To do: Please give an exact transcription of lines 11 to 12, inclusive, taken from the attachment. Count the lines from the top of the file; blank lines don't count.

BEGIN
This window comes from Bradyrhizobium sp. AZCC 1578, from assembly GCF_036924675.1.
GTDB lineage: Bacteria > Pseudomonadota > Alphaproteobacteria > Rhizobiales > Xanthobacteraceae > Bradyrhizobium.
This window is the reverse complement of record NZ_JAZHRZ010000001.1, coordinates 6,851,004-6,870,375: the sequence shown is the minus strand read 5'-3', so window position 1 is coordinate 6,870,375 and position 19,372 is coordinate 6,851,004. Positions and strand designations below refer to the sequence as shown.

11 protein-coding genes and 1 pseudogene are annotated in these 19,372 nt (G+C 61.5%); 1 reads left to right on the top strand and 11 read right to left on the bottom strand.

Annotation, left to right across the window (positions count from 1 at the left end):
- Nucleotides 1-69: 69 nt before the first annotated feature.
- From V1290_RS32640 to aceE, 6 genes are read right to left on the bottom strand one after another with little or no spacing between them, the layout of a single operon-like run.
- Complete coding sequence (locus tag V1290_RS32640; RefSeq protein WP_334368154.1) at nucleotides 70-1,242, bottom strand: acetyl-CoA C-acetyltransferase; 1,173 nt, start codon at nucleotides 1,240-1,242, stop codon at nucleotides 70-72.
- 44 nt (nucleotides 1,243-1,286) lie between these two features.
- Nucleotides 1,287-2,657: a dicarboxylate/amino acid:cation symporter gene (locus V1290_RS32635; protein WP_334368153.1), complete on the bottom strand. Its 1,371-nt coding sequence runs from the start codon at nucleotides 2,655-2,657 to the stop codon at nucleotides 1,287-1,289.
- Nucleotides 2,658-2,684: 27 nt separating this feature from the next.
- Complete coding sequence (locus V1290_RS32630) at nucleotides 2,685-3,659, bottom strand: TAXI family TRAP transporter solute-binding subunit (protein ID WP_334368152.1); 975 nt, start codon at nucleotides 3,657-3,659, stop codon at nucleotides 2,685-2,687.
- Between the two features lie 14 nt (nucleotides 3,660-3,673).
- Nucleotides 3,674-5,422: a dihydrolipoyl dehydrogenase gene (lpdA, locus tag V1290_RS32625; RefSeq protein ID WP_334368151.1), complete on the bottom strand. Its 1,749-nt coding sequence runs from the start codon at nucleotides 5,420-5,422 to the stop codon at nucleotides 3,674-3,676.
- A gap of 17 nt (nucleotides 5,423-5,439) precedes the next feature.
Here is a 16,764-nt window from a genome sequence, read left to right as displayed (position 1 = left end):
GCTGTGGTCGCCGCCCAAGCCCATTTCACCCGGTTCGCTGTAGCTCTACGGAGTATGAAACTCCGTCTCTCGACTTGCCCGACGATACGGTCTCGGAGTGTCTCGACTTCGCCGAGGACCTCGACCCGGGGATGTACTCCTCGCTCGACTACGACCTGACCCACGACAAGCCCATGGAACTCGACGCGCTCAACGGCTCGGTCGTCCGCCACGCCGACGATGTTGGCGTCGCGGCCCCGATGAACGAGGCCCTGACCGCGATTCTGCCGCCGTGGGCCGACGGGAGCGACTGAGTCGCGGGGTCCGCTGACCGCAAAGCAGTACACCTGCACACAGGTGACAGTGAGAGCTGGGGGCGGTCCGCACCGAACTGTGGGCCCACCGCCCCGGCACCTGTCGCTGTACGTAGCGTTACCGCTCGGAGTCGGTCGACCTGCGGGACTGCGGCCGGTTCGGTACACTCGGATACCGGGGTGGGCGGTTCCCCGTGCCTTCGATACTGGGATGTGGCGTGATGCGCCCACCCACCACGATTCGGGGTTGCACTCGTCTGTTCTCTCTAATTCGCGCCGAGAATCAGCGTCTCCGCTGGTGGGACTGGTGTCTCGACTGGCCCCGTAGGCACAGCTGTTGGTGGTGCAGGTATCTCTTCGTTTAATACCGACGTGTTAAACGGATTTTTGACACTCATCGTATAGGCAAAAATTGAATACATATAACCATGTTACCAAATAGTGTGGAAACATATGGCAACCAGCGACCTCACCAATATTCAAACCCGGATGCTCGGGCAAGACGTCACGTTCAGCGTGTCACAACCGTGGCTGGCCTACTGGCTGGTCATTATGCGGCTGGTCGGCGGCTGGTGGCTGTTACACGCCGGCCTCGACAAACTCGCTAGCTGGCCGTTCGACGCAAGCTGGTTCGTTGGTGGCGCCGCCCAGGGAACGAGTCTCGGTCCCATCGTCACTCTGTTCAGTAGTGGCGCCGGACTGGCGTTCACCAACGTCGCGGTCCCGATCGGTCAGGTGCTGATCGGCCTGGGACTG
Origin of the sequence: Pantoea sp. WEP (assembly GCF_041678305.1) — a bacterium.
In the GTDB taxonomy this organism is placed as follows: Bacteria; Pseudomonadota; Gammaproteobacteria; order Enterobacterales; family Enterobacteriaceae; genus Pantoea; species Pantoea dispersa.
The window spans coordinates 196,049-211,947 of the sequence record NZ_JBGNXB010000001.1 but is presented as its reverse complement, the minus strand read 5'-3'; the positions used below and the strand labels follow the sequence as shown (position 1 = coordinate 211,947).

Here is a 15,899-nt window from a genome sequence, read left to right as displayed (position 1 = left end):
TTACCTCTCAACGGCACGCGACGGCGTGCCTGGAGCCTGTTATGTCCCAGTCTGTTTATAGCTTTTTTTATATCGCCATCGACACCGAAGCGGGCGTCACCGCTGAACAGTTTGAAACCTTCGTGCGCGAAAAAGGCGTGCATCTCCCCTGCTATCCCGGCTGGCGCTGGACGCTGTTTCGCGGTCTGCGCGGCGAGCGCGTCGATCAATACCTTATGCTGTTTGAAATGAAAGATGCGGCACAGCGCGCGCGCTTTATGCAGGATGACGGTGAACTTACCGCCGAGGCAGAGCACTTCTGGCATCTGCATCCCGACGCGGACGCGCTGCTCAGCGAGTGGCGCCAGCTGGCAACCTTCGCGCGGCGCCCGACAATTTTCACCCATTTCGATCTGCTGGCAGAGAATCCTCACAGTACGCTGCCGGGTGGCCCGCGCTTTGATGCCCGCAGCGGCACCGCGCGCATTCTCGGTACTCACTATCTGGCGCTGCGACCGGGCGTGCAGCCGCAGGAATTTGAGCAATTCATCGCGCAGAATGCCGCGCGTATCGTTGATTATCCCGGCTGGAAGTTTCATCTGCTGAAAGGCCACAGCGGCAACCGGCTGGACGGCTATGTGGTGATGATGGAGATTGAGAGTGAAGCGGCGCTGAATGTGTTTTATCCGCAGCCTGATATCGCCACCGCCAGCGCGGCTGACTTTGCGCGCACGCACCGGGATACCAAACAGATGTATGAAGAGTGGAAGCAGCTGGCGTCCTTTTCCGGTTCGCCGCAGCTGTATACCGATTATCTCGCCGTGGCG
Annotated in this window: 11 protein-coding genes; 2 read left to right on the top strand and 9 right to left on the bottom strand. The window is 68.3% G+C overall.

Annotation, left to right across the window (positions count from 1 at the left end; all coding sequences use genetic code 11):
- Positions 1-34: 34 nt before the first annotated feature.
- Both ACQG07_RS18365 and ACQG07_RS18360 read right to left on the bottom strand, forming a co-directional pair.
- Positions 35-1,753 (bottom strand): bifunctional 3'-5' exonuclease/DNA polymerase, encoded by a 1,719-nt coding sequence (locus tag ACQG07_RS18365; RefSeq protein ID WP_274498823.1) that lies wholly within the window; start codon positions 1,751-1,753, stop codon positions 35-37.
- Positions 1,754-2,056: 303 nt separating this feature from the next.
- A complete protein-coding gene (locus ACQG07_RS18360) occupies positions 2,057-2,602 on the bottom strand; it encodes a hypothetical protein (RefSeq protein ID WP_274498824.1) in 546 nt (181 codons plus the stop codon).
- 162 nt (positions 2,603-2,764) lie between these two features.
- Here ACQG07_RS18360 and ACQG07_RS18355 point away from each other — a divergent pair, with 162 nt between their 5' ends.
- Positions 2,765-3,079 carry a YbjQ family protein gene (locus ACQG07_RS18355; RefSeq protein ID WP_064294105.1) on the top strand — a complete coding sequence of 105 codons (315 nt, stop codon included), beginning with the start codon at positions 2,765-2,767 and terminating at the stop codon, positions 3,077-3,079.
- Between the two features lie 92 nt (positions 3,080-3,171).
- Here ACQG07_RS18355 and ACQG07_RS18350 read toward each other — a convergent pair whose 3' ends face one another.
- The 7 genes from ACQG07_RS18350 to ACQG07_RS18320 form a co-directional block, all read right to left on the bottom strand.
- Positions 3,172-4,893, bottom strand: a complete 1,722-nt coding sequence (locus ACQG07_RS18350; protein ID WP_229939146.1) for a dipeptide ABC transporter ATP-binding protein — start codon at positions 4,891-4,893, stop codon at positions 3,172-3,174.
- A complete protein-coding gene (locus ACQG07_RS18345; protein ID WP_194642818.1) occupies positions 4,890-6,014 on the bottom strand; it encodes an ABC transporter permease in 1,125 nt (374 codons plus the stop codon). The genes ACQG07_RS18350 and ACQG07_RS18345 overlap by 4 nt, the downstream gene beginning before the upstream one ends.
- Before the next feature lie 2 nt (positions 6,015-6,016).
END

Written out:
- Nucleotides 2,658-2,684: 27 nt separating this feature from the next.
- Complete coding sequence (locus V1290_RS32630) at nucleotides 2,685-3,659, bottom strand: TAXI family TRAP transporter solute-binding subunit (protein ID WP_334368152.1); 975 nt, start codon at nucleotides 3,657-3,659, stop codon at nucleotides 2,685-2,687.